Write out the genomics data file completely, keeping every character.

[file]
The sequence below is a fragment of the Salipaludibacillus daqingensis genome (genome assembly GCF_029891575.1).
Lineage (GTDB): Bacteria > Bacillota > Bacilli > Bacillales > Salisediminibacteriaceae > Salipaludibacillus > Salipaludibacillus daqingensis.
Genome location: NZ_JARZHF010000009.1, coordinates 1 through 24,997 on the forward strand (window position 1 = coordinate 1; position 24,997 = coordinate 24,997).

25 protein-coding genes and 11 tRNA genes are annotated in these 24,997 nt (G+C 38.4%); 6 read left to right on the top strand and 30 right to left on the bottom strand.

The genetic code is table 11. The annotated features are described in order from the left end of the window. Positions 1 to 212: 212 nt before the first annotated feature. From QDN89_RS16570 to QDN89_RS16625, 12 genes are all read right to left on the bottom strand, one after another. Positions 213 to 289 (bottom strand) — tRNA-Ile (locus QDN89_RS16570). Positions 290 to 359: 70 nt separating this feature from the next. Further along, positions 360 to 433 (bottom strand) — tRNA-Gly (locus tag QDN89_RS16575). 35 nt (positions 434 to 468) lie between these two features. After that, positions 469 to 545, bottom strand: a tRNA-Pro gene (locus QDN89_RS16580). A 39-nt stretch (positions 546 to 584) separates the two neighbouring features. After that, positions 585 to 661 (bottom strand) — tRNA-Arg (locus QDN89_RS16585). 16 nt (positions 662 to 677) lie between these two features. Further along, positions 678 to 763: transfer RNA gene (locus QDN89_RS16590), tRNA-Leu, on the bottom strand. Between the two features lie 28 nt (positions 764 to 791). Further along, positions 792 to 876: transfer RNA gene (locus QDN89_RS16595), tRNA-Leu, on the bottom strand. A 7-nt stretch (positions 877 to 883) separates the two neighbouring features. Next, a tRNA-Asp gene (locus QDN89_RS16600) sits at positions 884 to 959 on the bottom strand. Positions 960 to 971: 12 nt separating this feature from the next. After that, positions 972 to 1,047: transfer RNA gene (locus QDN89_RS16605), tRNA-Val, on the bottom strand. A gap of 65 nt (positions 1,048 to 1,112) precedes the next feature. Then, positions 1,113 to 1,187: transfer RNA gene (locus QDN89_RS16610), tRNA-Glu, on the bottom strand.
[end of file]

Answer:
The sequence below is a fragment of the Salipaludibacillus daqingensis genome (genome assembly GCF_029891575.1).
Lineage (GTDB): Bacteria > Bacillota > Bacilli > Bacillales > Salisediminibacteriaceae > Salipaludibacillus > Salipaludibacillus daqingensis.
Genome location: NZ_JARZHF010000009.1, coordinates 1 through 24,997 on the forward strand (window position 1 = coordinate 1; position 24,997 = coordinate 24,997).

25 protein-coding genes and 11 tRNA genes are annotated in these 24,997 nt (G+C 38.4%); 6 read left to right on the top strand and 30 right to left on the bottom strand.

The genetic code is table 11. The annotated features are described in order from the left end of the window. Positions 1 to 212: 212 nt before the first annotated feature. From QDN89_RS16570 to QDN89_RS16625, 12 genes are all read right to left on the bottom strand, one after another. Positions 213 to 289 (bottom strand) — tRNA-Ile (locus QDN89_RS16570). Positions 290 to 359: 70 nt separating this feature from the next. Further along, positions 360 to 433 (bottom strand) — tRNA-Gly (locus tag QDN89_RS16575). 35 nt (positions 434 to 468) lie between these two features. After that, positions 469 to 545, bottom strand: a tRNA-Pro gene (locus QDN89_RS16580). A 39-nt stretch (positions 546 to 584) separates the two neighbouring features. After that, positions 585 to 661 (bottom strand) — tRNA-Arg (locus QDN89_RS16585). 16 nt (positions 662 to 677) lie between these two features. Further along, positions 678 to 763: transfer RNA gene (locus QDN89_RS16590), tRNA-Leu, on the bottom strand. Between the two features lie 28 nt (positions 764 to 791). Further along, positions 792 to 876: transfer RNA gene (locus QDN89_RS16595), tRNA-Leu, on the bottom strand. A 7-nt stretch (positions 877 to 883) separates the two neighbouring features. Next, a tRNA-Asp gene (locus QDN89_RS16600) sits at positions 884 to 959 on the bottom strand. Positions 960 to 971: 12 nt separating this feature from the next. After that, positions 972 to 1,047: transfer RNA gene (locus QDN89_RS16605), tRNA-Val, on the bottom strand. A gap of 65 nt (positions 1,048 to 1,112) precedes the next feature. Then, positions 1,113 to 1,187: transfer RNA gene (locus QDN89_RS16610), tRNA-Glu, on the bottom strand.